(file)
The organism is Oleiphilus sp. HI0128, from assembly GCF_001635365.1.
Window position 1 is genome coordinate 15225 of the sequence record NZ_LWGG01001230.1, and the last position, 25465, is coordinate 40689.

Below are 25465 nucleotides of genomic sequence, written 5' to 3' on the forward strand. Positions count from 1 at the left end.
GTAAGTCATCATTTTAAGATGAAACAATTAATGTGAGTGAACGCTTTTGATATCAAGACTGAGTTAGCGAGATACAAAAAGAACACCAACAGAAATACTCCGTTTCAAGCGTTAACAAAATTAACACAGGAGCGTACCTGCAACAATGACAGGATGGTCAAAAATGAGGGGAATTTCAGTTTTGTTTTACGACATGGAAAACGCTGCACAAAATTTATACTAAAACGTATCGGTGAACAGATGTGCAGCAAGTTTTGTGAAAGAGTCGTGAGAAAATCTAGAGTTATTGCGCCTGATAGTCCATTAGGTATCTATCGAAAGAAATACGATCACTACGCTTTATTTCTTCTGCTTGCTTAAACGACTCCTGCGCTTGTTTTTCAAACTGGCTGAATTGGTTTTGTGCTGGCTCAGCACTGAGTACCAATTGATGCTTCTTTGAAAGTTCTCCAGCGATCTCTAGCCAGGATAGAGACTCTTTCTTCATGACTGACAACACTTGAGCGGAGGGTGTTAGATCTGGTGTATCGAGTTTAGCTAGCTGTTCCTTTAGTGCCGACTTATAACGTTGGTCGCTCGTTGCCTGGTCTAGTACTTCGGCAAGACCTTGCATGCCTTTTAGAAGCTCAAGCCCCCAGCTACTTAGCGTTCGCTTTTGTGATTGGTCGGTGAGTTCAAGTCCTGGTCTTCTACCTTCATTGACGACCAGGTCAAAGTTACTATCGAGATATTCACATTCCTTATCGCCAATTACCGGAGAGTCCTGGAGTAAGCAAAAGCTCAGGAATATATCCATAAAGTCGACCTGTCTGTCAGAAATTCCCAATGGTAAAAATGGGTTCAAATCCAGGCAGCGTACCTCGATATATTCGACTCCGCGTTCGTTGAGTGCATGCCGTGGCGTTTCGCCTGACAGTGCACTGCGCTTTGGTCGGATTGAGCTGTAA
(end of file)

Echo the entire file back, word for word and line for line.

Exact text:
The organism is Oleiphilus sp. HI0128, from assembly GCF_001635365.1.
Window position 1 is genome coordinate 15225 of the sequence record NZ_LWGG01001230.1, and the last position, 25465, is coordinate 40689.

Below are 25465 nucleotides of genomic sequence, written 5' to 3' on the forward strand. Positions count from 1 at the left end.
GTAAGTCATCATTTTAAGATGAAACAATTAATGTGAGTGAACGCTTTTGATATCAAGACTGAGTTAGCGAGATACAAAAAGAACACCAACAGAAATACTCCGTTTCAAGCGTTAACAAAATTAACACAGGAGCGTACCTGCAACAATGACAGGATGGTCAAAAATGAGGGGAATTTCAGTTTTGTTTTACGACATGGAAAACGCTGCACAAAATTTATACTAAAACGTATCGGTGAACAGATGTGCAGCAAGTTTTGTGAAAGAGTCGTGAGAAAATCTAGAGTTATTGCGCCTGATAGTCCATTAGGTATCTATCGAAAGAAATACGATCACTACGCTTTATTTCTTCTGCTTGCTTAAACGACTCCTGCGCTTGTTTTTCAAACTGGCTGAATTGGTTTTGTGCTGGCTCAGCACTGAGTACCAATTGATGCTTCTTTGAAAGTTCTCCAGCGATCTCTAGCCAGGATAGAGACTCTTTCTTCATGACTGACAACACTTGAGCGGAGGGTGTTAGATCTGGTGTATCGAGTTTAGCTAGCTGTTCCTTTAGTGCCGACTTATAACGTTGGTCGCTCGTTGCCTGGTCTAGTACTTCGGCAAGACCTTGCATGCCTTTTAGAAGCTCAAGCCCCCAGCTACTTAGCGTTCGCTTTTGTGATTGGTCGGTGAGTTCAAGTCCTGGTCTTCTACCTTCATTGACGACCAGGTCAAAGTTACTATCGAGATATTCACATTCCTTATCGCCAATTACCGGAGAGTCCTGGAGTAAGCAAAAGCTCAGGAATATATCCATAAAGTCGACCTGTCTGTCAGAAATTCCCAATGGTAAAAATGGGTTCAAATCCAGGCAGCGTACCTCGATATATTCGACTCCGCGTTCGTTGAGTGCATGCCGTGGCGTTTCGCCTGACAGTGCACTGCGCTTTGGTCGGATTGAGCTGTAA